Since my daughter has passed, I have been protective of the dollhouse. For me, it is more than just a tangible gift.
This intricately crafted home was made with love and gifted as its healing piece for the man who created it.
This man began making these dollhouses after his daughter passed away and has engineered each one with the love he carries in his heart for her…because she asked.
It has now been three years since my baby girl left. I will never get over missing her.
I suppose there will always be a part of me that longs to hold her once again, to feel her soft cheek against mine, to embrace her with a swelling love that found me and is reserved solely for her.
For three years, I have wondered about the man who created such an elaborate vision. Several times I have inquired about his name and thought of reaching out to utter the words, “Thank you!”
As time went on, I am not quite sure why I didn’t pursue these thoughts. Perhaps it was not time.
As time and moments begin to align, it so happens that I was recently granted the opportunity to speak with the man who made an unassuming significance in my life.
We spoke of his gift and gave one another the chance to talk about our children. Each year he gifts these dollhouses to families at hospice and honors his daughter by merely being of service to others.
Again, there is this unexplainable place of significance in my heart that I reserve for the dollhouse and the man who has poured his heart and soul into creating for others in honor of the girl who holds significance in his own heart.
My heart is full as finally, I was given the opportunity to say, “Thank you!”
We have no control over our loss; however, we do have control over our reactions, choices, and how we honor the person that we still carry in our hearts. By being of service to others, we not only help them heal, but we continue in our healing.
Service allows us to reach out and say, “I’m a member of the same club- the one I never asked to join, and I stand beside you honoring your loss. I may not know exactly what you have been through, but I can share the love in my heart and relate to the feelings of pain. I can empathize because I have been there. I may not know you personally, but I know the depth of your pain. I recognize the agony, the fear, doubt, the confusion, and I want to be there to help you as I honor the one I too love and miss.”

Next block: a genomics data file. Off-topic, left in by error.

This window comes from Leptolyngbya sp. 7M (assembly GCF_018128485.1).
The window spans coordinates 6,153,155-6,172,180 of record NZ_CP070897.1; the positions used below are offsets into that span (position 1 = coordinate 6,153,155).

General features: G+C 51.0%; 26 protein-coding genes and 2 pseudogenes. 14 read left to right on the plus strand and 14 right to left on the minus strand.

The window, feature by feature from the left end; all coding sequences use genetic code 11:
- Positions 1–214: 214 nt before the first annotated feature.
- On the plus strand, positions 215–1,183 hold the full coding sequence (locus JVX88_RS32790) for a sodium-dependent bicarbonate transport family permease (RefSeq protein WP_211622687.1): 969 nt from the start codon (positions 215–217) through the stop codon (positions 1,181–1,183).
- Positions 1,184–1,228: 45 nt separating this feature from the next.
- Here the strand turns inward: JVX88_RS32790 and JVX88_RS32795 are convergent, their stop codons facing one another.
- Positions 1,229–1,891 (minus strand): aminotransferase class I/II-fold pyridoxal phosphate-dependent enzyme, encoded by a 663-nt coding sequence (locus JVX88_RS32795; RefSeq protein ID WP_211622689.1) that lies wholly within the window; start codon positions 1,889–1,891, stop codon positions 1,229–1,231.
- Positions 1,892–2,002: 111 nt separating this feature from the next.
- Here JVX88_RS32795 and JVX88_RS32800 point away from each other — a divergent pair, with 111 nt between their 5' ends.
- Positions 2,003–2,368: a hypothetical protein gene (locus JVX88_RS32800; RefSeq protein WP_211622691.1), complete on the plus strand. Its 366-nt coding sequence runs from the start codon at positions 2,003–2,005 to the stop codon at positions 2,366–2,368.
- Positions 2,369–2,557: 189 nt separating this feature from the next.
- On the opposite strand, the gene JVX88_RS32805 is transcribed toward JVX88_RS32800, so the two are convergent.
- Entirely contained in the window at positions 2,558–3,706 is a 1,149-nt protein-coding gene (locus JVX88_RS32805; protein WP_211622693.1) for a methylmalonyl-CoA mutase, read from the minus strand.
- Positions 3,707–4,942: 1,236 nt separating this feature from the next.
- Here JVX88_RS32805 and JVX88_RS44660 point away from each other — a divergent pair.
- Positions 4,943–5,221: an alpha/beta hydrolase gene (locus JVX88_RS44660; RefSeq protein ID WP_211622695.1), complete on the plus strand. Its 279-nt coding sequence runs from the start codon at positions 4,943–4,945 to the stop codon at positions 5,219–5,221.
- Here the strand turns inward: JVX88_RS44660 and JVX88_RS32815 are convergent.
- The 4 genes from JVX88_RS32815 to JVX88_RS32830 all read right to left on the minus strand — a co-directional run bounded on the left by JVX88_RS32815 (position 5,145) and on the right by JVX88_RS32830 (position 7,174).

You may be at a place in your grief where you cannot imagine reaching out to others. The mere idea ignites rage or bottomless, punctuated sorrow. I can tell you it is more than possible for you to live your life again.
Living does not equate to betrayal or dishonor. You will always remember.
You will always honor.
You will always carry your loved one in your heart.
We have choices in life. When we chose to lend our service to others in need, our hearts are strengthened.
It is not that we have a certain amount of love, and when given, there is nothing left.
On the contrary, when we offer and serve others with the purpose of helping to mend their hearts, love is returned, and a miraculous thing begins to happen. We, too, continue to heal.
Although I will not get over losing a child, I can honor her by lending my service to others. I can be like the man with the dollhouses and honor my child by giving in their dark times of need.
My dear sweet friend, so can you!
If it is to encourage, then give encouragement; if it is giving, then give generously; if it is to lead, do it diligently; if it is to show mercy, do it cheerfully.